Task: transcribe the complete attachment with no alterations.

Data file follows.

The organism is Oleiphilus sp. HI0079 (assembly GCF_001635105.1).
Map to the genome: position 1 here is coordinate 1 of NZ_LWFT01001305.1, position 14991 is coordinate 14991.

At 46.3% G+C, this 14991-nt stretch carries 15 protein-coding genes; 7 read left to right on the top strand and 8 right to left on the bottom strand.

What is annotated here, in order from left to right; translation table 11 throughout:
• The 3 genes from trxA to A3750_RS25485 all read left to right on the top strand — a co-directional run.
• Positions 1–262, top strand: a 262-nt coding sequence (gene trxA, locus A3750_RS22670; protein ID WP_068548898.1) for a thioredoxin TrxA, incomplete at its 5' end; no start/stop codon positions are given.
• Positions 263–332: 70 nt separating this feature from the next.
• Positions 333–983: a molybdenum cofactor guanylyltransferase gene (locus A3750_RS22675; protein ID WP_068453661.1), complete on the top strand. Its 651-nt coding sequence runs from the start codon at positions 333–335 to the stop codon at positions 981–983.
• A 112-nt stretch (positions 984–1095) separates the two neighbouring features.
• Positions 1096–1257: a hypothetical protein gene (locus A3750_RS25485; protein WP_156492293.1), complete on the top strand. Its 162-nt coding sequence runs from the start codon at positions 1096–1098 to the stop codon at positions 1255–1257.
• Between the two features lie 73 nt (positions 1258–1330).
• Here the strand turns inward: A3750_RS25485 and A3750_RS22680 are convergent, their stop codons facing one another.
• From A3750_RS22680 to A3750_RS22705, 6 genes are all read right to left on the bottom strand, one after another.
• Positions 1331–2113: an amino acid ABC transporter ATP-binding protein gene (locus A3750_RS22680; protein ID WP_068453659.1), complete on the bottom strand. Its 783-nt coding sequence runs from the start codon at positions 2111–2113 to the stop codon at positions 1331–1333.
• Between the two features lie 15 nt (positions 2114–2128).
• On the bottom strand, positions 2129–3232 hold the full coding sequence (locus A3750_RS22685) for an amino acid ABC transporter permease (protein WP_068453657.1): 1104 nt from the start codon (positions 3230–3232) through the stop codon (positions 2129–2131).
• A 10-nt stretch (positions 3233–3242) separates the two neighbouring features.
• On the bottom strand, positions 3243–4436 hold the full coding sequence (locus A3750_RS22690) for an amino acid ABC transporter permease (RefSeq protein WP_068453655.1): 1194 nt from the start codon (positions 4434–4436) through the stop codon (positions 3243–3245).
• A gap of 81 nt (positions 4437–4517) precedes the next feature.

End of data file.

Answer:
The organism is Oleiphilus sp. HI0079 (assembly GCF_001635105.1).
Map to the genome: position 1 here is coordinate 1 of NZ_LWFT01001305.1, position 14991 is coordinate 14991.

At 46.3% G+C, this 14991-nt stretch carries 15 protein-coding genes; 7 read left to right on the top strand and 8 right to left on the bottom strand.

What is annotated here, in order from left to right; translation table 11 throughout:
• The 3 genes from trxA to A3750_RS25485 all read left to right on the top strand — a co-directional run.
• Positions 1–262, top strand: a 262-nt coding sequence (gene trxA, locus A3750_RS22670; protein ID WP_068548898.1) for a thioredoxin TrxA, incomplete at its 5' end; no start/stop codon positions are given.
• Positions 263–332: 70 nt separating this feature from the next.
• Positions 333–983: a molybdenum cofactor guanylyltransferase gene (locus A3750_RS22675; protein ID WP_068453661.1), complete on the top strand. Its 651-nt coding sequence runs from the start codon at positions 333–335 to the stop codon at positions 981–983.
• A 112-nt stretch (positions 984–1095) separates the two neighbouring features.
• Positions 1096–1257: a hypothetical protein gene (locus A3750_RS25485; protein WP_156492293.1), complete on the top strand. Its 162-nt coding sequence runs from the start codon at positions 1096–1098 to the stop codon at positions 1255–1257.
• Between the two features lie 73 nt (positions 1258–1330).
• Here the strand turns inward: A3750_RS25485 and A3750_RS22680 are convergent, their stop codons facing one another.
• From A3750_RS22680 to A3750_RS22705, 6 genes are all read right to left on the bottom strand, one after another.
• Positions 1331–2113: an amino acid ABC transporter ATP-binding protein gene (locus A3750_RS22680; protein ID WP_068453659.1), complete on the bottom strand. Its 783-nt coding sequence runs from the start codon at positions 2111–2113 to the stop codon at positions 1331–1333.
• Between the two features lie 15 nt (positions 2114–2128).
• On the bottom strand, positions 2129–3232 hold the full coding sequence (locus A3750_RS22685) for an amino acid ABC transporter permease (protein WP_068453657.1): 1104 nt from the start codon (positions 3230–3232) through the stop codon (positions 2129–2131).
• A 10-nt stretch (positions 3233–3242) separates the two neighbouring features.
• On the bottom strand, positions 3243–4436 hold the full coding sequence (locus A3750_RS22690) for an amino acid ABC transporter permease (RefSeq protein WP_068453655.1): 1194 nt from the start codon (positions 4434–4436) through the stop codon (positions 3243–3245).
• A gap of 81 nt (positions 4437–4517) precedes the next feature.